TOKYO -- Japan and the European Union are expected to finalize an economic partnership agreement within the year by shelving provisions on resolving investment disputes, a major sticking point in the negotiations.
The two sides will affirm that course Wednesday when Japan's Foreign Minister Taro Kono and Trade Minister Hiroshige Seko speak on the phone with Cecilia Malmstrom, the EU's trade commissioner.
After striking a preliminary deal this July, Japan and the EU could not agree on rules governing conflict resolution between investors and national governments. Tokyo wanted to establish an investor-state dispute settlement system that would let corporations sue countries for alleged unfair practices.
But Brussels, maintaining that such a framework would lead to frivolous lawsuits by large companies, has called for a reformed investment court system that would involve a stricter process. Unable to find common ground, the two sides will set the issue aside so they can wrap up and sign the rest of the pact.
The bilateral accord will either lower or eliminate tariffs, and set wide-ranging rules for businesses. For Japan, this will lead to cheaper wine, cheese, pork and other food imports. The key trade deal will follow the broad agreement recently reached on the 11-member Trans-Pacific Partnership -- a pact recrafted following the departure of the U.S.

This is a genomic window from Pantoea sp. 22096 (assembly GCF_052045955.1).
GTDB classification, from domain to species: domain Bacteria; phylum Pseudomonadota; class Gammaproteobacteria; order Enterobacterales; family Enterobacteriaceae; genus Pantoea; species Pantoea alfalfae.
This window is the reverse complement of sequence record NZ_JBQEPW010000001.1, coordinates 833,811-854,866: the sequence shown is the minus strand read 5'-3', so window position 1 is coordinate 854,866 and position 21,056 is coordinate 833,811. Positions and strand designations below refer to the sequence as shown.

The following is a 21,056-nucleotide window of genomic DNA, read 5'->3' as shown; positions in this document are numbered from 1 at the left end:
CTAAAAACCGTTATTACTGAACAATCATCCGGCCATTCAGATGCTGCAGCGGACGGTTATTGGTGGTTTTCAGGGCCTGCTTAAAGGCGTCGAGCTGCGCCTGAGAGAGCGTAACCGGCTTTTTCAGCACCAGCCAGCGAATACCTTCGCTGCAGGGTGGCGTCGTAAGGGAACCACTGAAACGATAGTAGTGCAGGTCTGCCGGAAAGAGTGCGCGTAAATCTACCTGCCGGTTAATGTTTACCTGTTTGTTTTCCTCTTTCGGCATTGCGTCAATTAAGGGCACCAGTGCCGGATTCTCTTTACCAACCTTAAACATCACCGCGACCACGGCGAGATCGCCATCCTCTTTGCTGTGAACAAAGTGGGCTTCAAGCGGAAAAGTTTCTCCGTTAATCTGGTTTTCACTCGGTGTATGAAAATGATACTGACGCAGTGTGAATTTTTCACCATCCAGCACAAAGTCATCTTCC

An early signing of the Japan-Europe deal, plus the TPP 11 agreement, would be a coup for Japanese Prime Minister Shinzo Abe, who has positioned economic partnerships as a pillar of his national growth strategy. Jean-Claude Juncker, president of the European Commission, is also looking to have the Japan pact go into effect before his term ends in 2019.
Considering the need for parliamentary ratifications of the accord, an EU source says a final agreement within the year is essential.